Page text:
- Verify that you stay within the word limit. There could be variations in word counts within the text box.
- Observe paragraph spacing; text input fields frequently remove indents and double spacing.
- If at all possible, make sure the font is uniform. Typically, text input boxes only support one font.
When submitting your essay for admission as a document:
You must check more than just your admissions essay’s formatting when attaching a document. You must take the initiative to ensure that the structure is logical and appealing to readers.
Microsoft Word format (.DOC)
You will most likely upload a.doc or.docx file if you are uploading your application essay. The drawback of MS Word files being editable is that occasionally there are conflicts between different MS Word versions (2010 vs 2016 vs Office365).
The good news is that almost any text program can open Word.
A PDF file
If maintaining the visual components of your essay is important to you, this is a safe choice.
Since older versions of Microsoft Word occasionally aren’t compatible with the newer formatting, saving your essay as a PDF prevents any formatting problems that come with that program.Despite the prevalence of PDF viewing software, many older readers and Internet users (who will serve as your admissions officers) might not be able to view PDFs.
- Set margins of one inch. Microsoft Word’s default setting is this. However, students from Asia who use applications like Hangul Word Processor should check again.
- Make use of a common serif font. Times New Roman, Courier, and Garamond are a few of these. Your essay will be more professional with a serif font.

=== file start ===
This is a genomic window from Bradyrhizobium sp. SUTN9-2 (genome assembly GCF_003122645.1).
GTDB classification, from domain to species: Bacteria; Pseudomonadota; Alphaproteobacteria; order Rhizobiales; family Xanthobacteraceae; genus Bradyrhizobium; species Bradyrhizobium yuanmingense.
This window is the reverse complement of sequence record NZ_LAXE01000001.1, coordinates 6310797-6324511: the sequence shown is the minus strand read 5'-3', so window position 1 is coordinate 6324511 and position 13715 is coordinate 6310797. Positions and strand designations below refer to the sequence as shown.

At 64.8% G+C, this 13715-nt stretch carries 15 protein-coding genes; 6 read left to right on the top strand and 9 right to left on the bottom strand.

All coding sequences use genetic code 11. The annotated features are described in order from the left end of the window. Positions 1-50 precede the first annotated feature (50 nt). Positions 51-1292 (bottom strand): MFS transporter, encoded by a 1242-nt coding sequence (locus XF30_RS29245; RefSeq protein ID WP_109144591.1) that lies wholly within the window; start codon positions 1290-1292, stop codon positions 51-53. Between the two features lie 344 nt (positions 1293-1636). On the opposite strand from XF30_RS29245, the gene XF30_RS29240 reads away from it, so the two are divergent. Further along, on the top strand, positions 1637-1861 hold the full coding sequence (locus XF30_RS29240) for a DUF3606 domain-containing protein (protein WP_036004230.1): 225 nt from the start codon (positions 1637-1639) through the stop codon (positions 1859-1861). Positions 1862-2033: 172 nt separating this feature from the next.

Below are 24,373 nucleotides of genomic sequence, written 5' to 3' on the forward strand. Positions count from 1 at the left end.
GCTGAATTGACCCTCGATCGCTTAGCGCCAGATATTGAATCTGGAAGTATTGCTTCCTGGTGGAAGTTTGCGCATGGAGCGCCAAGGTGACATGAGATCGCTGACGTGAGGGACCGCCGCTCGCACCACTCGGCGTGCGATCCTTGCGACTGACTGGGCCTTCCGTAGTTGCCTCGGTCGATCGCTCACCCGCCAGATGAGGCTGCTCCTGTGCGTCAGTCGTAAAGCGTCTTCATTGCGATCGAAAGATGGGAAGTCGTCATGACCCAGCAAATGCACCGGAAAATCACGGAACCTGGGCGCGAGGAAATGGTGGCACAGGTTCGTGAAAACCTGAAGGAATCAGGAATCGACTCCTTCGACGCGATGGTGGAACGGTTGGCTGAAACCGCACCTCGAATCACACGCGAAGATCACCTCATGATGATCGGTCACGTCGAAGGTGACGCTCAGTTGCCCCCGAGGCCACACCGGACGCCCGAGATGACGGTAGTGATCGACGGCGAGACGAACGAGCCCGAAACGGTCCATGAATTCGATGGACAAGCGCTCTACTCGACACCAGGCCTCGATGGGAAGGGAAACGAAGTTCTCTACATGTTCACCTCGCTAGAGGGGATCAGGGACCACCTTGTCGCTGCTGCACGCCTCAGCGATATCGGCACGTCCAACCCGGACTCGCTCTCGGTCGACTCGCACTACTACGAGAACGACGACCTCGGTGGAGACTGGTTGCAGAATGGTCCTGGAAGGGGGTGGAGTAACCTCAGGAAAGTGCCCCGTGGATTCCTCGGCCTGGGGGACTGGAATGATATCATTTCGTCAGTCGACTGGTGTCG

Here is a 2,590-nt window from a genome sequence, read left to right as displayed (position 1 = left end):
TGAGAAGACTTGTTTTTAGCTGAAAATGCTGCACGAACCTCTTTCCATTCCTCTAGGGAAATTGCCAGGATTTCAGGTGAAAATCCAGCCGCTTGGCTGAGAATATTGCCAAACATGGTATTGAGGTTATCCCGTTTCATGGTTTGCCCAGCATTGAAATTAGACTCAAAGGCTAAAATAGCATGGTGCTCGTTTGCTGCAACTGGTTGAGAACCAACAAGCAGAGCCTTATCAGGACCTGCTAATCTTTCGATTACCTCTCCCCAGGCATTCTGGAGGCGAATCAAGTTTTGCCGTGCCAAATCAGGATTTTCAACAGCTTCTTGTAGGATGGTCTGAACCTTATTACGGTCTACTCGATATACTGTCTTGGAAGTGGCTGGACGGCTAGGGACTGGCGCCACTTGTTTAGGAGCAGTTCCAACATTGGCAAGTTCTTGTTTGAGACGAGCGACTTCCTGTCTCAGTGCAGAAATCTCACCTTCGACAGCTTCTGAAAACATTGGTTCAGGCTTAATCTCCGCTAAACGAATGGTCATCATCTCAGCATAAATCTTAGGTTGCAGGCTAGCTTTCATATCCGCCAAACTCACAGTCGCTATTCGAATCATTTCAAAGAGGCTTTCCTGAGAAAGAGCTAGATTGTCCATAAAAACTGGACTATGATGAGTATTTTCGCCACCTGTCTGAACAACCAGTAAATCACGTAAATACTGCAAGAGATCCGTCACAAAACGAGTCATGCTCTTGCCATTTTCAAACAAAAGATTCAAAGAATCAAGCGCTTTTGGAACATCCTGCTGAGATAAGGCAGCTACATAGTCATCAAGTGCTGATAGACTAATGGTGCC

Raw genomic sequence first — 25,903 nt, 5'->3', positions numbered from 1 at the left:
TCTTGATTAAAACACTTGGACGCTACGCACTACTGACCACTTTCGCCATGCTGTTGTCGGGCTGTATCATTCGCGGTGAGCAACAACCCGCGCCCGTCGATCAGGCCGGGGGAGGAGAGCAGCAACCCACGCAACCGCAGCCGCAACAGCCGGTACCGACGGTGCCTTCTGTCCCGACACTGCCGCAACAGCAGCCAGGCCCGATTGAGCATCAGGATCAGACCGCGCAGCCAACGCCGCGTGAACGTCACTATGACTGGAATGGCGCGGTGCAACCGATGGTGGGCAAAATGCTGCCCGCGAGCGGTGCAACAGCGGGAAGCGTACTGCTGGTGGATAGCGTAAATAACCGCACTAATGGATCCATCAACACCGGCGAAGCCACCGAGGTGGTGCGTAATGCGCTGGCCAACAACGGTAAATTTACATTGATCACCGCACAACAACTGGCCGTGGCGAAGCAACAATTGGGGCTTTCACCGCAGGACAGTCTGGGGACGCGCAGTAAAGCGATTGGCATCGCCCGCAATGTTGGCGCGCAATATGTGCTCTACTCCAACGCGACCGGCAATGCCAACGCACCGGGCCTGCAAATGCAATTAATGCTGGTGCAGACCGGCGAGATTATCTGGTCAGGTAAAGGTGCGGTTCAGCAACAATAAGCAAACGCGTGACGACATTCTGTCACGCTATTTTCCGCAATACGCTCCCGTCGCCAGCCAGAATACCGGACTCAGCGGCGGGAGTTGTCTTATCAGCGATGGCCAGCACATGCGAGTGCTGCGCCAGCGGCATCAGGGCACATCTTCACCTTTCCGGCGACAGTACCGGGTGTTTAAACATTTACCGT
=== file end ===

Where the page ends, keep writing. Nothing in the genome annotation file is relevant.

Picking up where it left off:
- Use a 12-point typeface standard.
- Use double or 1.5 spacing. Your essay for the application should be readable. Since the essay ought to fit on one page, using double spaces is not a problem.
- Include a header with your first and last names, the name of your school, and any other necessary information.
- Use clear paragraph breaks. Simply press “ENTER” twice by default.
What to Write About in Your Common App Essay?
If you are perplexed about what to write about in your Common App essay, here are the seven essay questions provided by the Common App for 2020–2021.
- Some students have a background, identity, interest, or talent that is so meaningful they believe their application would be incomplete without it. If this sounds like you, then please share your story.
- The lessons we take from obstacles we encounter can be fundamental to later success. Recount a time when you faced a challenge, setback, or failure. How did it affect you, and what did you learn from the experience?
- Reflect on a time when you questioned or challenged a belief or idea. What prompted your thinking? What was the outcome?
- Reflect on something that someone has done for you that has made you happy or thankful in a surprising way. How has this gratitude affected or motivated you?
- Discuss an accomplishment, event, or realization that sparked a period of personal growth and a new understanding of yourself or others.
- Describe a topic, idea, or concept you find so engaging that it makes you lose all track of time. Why does it captivate you? What or who do you turn to when you want to learn more?
- Share an essay on any topic of your choice. It can be one you’ve already written, one that responds to a different prompt, or one of your own design.
Which Common App question is the most ideal?
The prompt you decide to respond to doesn’t really matter to the admissions officer. They probably won’t even look to see which prompt you chose to respond to before they start reading because their only objective is to better understand you.
The best method for selecting a prompt is to first consider the story you want to tell, then determine which prompt best suits it.
Here is a list of the most popular applications for the 2018–2019 application season:
- 24.1% of students used this instruction: “Share an essay on any topic of your choice. It can be one you’ve already written, one that responds to a different prompt, or one of your own design.”
- 23.7% of students chose to respond to the prompt, “Discuss an accomplishment, event, or realization that sparked a period of personal growth and a new understanding of yourself or others.”